Senate Majority Leader Mitch McConnell (R-Ky.) said Tuesday that he would allow a vote on an amendment from Sen. Bernie Sanders (I-Vt.) on whether climate change is real, and whether humans have a small window to fix the problem or damage the Earth irreparably.
Sanders has been seeking to attach his language to legislation approving the Keystone pipeline, a possibility that's allowed by Senate Republicans, who have said they'd allow amendments to that bill.
Despite some press reports that said Republicans wouldn't allow Sanders' language to get a vote, McConnell said he would allow a vote on that language.
"We are not anxious to block anybody's amendment, we are wide open," McConnell told reporters, according to The Hill. "The Senate is out of practice here."
Democrats have criticized the Keystone bill as something that would harm the environment, and Sanders' language is aimed at driving that point home. His amendment is a "sense of Congress" that says the Senate agrees with five key points:
"1) Climate change is real,
2) Climate change is caused by human activities,
3) Climate change has already caused devastating problems in the United States and around the world,
4) A brief window of opportunity exists before the United States and the entire planet suffer irreparable harm,
5) It is imperative that the United States transform its energy system away from fossil fuels and toward energy efficiency and sustainable energy as rapidly as possible."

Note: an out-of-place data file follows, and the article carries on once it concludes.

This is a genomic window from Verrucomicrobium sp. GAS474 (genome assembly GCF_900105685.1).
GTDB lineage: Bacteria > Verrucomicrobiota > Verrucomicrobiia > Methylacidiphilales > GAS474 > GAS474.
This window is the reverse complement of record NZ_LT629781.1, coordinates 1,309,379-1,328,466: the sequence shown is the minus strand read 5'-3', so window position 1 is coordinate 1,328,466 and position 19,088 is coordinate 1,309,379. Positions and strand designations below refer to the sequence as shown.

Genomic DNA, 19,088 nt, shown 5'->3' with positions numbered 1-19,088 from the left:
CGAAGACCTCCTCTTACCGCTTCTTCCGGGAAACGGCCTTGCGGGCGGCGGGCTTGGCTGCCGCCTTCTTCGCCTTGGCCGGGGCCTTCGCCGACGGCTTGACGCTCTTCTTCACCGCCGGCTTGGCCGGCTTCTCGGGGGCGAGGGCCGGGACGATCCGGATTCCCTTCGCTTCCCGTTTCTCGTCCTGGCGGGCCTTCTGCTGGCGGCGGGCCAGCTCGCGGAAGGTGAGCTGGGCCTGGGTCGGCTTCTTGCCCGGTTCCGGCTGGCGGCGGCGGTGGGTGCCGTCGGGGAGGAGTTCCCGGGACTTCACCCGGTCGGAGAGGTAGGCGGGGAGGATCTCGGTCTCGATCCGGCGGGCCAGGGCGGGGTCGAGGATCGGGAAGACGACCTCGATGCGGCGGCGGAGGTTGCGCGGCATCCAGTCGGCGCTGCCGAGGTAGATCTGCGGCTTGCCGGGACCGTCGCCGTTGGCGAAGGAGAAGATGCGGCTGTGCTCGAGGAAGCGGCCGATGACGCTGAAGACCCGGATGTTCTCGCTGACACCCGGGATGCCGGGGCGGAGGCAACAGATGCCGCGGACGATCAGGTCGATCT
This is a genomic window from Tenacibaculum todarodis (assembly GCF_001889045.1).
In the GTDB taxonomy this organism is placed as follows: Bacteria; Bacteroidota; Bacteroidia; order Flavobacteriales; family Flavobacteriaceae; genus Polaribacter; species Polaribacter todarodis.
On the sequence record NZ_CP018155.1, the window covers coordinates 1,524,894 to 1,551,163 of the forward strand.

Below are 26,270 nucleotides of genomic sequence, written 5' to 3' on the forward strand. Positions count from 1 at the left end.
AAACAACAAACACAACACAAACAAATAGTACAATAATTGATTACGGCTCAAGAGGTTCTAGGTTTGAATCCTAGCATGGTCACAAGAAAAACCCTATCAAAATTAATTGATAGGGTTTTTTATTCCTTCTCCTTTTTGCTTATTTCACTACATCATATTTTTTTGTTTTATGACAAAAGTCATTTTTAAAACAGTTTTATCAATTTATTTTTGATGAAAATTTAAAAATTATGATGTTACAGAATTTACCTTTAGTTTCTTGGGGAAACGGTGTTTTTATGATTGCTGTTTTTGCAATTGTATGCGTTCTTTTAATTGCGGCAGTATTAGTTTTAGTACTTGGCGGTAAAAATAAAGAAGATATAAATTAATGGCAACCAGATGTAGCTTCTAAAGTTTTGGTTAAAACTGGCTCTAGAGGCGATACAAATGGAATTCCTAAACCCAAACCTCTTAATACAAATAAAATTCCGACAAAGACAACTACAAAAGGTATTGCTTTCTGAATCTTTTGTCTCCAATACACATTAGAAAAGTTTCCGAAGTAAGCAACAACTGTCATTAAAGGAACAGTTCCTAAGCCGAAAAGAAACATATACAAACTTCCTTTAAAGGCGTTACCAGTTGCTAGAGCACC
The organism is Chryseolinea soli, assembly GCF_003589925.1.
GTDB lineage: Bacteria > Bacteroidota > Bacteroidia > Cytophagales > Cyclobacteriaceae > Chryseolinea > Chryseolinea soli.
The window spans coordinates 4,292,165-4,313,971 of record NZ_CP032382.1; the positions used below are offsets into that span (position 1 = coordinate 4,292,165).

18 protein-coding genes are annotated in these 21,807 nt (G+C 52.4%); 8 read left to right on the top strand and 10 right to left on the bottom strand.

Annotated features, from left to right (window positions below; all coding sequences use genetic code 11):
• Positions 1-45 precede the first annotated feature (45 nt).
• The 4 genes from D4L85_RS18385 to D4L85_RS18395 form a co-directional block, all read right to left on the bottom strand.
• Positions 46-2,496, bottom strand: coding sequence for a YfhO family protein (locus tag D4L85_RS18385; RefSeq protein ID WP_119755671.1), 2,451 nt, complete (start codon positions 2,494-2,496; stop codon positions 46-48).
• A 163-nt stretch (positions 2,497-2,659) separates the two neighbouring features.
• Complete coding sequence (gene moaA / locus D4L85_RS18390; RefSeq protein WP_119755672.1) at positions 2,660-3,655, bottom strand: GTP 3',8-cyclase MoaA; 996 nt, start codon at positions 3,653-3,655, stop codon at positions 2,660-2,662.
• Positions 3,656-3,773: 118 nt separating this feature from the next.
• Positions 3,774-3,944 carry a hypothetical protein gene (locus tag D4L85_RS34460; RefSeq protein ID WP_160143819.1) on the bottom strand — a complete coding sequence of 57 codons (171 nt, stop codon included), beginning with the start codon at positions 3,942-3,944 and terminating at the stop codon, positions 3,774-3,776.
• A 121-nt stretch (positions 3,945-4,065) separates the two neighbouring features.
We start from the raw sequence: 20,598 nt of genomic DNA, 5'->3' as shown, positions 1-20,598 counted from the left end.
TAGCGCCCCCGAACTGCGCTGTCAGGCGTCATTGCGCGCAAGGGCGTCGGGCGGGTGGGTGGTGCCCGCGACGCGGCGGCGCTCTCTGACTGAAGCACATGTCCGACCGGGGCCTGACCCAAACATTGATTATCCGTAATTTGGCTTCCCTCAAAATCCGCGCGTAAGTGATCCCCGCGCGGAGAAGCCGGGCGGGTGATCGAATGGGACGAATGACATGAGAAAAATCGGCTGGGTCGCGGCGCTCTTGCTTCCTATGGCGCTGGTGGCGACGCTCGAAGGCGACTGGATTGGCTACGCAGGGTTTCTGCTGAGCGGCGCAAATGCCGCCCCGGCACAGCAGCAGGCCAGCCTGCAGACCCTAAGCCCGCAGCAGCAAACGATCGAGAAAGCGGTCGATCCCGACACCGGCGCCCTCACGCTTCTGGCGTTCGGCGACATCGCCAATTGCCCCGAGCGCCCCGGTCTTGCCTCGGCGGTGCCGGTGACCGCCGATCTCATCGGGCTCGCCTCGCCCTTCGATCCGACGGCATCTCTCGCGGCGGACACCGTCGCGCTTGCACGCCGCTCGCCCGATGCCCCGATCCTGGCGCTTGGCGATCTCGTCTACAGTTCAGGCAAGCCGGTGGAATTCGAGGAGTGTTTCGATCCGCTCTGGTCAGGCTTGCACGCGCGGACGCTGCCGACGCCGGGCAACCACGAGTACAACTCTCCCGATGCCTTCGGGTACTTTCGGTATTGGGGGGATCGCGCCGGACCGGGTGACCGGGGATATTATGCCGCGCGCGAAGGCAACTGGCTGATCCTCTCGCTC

The vote is likely to go against Sanders, as there are 54 Republicans in the Senate, and most or all of them are expected to vote against his amendment.
While Republicans were hoping to start voting on amendments this week, those votes will now have to wait until next week. Senate Democrats who oppose the bill have been forcing the Senate to move slowly on the bill.
Late Tuesday, senators announced an agreement to debate amendments this week, but start holding votes on them next week. Other amendments that will get votes include language from Sen. Ed Markey (D-Mass.) that would ensure oil that moves through the pipeline is used to reduce U.S. dependence on Middle East oil.
While there was some threat that the Senate would have to be in during the wee hours of Wednesday morning to officially take up the bill, a procedural agreement was reached on Tuesday making that unnecessary.